‘Where have all the flowers gone?’ and the ubi sunt motif

‘Where have all the flowers gone?’ by American folk singer and political activist Pete Seeger is not just an arrestingly powerful protest song from the era of the Cold War and McCarthyism; it draws on a deep tradition of lament literature as old as the English language itself.

Seeger opens each verse of his song with one of a linked chain of ‘where-are-they?’ questions that trouble the listener; not only have all the flowers apparently vanished, but so have all the young women, all the young men, and all the soldiers – the whereabouts of each being a mystery to the singer, until the end of the song, where we learn that they’ve gone to graveyards, which in turn disappear, to be replaced once more by flowers ‘long time ago’.

Structurally then, Seeger’s song is patterned according to an age-old rhetorical device known by its Latin name as the ubi sunt motif. Meaning ‘where are they?’, repeated ubi sunt questions would be used in ancient literature to introduce lists of people long-since dead, or of places or material objects which have decayed away, or otherwise been lost to time. The device is at least as old as Cicero, who used it in a speech defending Cnaeus Placius, introducing a set of abstract virtues that he associated with the old Republic, but which he felt to be lacking in his own time: ‘Where are our old customs? Where is our equality of privileges? Where is that ancient liberty?’

In the Middle Ages the motif became extremely popular, after it entered the work of Boethius, the sixth-century philosopher and author of The Consolation of Philosophy. Once the motif was in Boethius, a hugely influential text for almost a thousand years, it went viral in European poetry of the Middle Ages in a multitude of languages and nations.

The poets of Anglo-Saxon England were particularly fond of this device, and used it in many of their poems, several of which have survived to us in manuscripts written just over a thousand years ago, in the language known as Old English. Perhaps the most well-known example occurs in the elegy known as The Wanderer. Because the poet is writing in Old English, not Latin, he writes hwær cwom (‘where has it/they gone?’) rather than ubi sunt, but the effect is the same:

Hwær cwom mearg? Hwær cwom mago? Hwær cwom maþþumgyfa? 
Hwær cwom symbla gesetu? Hwær sindon seledreamas? 
[…]Hu seo þrag gewat, genap under nihthelm, swa heo no wære. 

(‘Where has the horse gone? Where the rider? Where the treasure-giver? Where are the seats at the feast? Where are the joys of the hall? How that time has passed away, grown dark under the helmet of night, as if it never was.)’

The ubi sunt motif was an international one, a meme that jumped languages and cultures appearing in French and German literature, as well as in early English. This is not unlike Seeger’s own adoption of the question-format of his song; by his own admission he found the outline of the song, in its bare bones, in a Cossack folk song, quoted within a Russian novel he was reading by Mikhail Sholokhov. In borrowing, extending, and setting to music the basic questions of his source text (‘Where are the flowers? The girls have plucked them. Where are the girls? They’ve all taken husbands. Where are the men? They’re all in the army.’), Seeger composes in ways very similar to those which our earliest English poets would have understood. Our idea that compositions are the ‘original’ property of those who first came up with them is an entirely modern way of thinking, which would have bewildered Old English poets (who refer to their own work as if it were song) as much as it is an anathema to modern folk musicians, who freely adopt, adapt, borrow and steal words, tunes, even whole songs from each other. For Seeger to take the question-structure of his song from Cossack folk tradition is entirely in keeping with the Anglo-Saxon poets ‘lifting’ the idea of ubi sunt from Boethius.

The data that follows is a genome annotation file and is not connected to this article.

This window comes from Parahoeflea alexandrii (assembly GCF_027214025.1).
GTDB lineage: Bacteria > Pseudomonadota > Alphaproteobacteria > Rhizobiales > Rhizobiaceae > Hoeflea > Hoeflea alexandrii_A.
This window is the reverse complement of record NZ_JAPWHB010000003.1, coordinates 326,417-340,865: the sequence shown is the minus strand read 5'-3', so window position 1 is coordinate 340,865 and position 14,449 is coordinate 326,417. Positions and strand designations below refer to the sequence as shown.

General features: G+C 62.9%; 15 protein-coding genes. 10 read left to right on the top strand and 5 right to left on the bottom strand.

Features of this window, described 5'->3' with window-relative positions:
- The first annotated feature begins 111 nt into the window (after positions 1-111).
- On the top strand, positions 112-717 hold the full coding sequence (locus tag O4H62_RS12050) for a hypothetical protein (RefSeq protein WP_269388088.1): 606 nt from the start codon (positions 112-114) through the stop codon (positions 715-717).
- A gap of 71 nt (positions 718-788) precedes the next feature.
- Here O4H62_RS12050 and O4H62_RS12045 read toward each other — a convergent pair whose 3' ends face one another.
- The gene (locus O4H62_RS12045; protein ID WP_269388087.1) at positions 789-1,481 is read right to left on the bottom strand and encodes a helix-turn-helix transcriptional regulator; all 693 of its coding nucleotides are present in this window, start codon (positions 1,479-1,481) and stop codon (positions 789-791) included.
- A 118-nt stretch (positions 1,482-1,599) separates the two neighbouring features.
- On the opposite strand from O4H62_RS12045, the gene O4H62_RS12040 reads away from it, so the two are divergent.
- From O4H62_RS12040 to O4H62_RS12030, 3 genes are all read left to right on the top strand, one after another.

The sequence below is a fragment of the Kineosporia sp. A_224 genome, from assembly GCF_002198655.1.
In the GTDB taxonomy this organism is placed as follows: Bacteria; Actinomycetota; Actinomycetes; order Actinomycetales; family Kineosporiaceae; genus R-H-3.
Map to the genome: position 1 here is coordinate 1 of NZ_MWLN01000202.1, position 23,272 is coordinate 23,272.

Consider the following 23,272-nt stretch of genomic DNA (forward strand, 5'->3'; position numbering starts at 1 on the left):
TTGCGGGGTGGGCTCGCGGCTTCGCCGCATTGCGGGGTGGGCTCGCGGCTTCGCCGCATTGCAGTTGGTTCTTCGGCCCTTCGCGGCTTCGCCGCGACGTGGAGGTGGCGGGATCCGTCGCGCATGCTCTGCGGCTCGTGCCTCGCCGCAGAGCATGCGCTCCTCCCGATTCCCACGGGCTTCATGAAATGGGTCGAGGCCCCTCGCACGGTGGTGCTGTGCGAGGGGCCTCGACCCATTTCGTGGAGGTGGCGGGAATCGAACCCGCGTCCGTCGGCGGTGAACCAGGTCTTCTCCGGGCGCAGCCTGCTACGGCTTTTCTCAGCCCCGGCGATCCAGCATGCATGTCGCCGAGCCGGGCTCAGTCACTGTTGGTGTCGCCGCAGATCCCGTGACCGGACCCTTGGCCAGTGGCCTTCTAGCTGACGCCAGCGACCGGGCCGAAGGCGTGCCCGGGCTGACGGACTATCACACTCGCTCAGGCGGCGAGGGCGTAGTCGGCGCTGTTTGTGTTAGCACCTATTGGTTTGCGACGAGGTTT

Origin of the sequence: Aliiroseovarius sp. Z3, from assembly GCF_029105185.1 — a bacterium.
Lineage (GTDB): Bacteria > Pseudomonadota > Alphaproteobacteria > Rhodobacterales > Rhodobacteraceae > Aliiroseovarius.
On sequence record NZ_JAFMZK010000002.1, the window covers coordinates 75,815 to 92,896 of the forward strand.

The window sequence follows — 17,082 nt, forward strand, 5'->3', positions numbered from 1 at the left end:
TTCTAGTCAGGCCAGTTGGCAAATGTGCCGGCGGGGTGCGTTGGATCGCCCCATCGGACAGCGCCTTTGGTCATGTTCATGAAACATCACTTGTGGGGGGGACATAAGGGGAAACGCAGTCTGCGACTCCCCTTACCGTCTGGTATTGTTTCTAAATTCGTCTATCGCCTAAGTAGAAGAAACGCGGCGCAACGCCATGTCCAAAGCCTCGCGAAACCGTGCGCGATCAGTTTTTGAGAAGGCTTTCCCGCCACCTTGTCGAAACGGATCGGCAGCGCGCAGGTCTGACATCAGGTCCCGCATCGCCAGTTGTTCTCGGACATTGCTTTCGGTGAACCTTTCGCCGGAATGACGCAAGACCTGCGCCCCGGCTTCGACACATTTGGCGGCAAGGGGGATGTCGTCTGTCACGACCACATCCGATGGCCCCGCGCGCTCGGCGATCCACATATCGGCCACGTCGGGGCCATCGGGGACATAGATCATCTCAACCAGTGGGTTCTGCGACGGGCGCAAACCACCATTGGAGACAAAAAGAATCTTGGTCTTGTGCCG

Seeger’s ‘Where have all the flowers gone’, also needs to be seen in the context of apocalyptic fears: fears engendered by the Cold War, fears of nuclear apocalypse and about the loss of youth to a culture of militarism. We, like the people of Anglo-Saxon England, belong to a culture that is contemplating its own, whether that be through an unimaginable more, or (more recently) through the kind of climate catastrophe that might well prompt us to ask ‘where have all the flowers gone?’

This too is something else that Seeger and these earlier writers have in common. Whenever the ubi sunt motif is deployed it’s not really about the past; it’s about the future. Ostensibly what’s going on in these poems and lyrics concerns the relationship between the present and past: look at these people, places, objects or qualities that have only barely survived to the here and now, either only in name and vague reputation, or in physical ruins and fragments. But what’s actually going on is about the relationship between the present and the future. What if we disappear the same way they did? What will the world look like in the future and will we be a part of it? Will our achievements matter or be remembered?

It’s this unspoken, but crystal-clear, anticipatory anxiety that gives the ubi sunt its power over our imagination. It’s a power that charges Old English poetry to a super-high voltage, and it’s a power which over a thousand years later crackles through Seeger’s voice when he sings ‘where have all the graveyards gone?’ It’s a power that will, no doubt, continue to be voiced in poetry and song for as long as our culture lasts. After that time, who knows to whom it might fall to ask of us ‘where are they now?’

Dr Chris Jones, Director of Research, School of English

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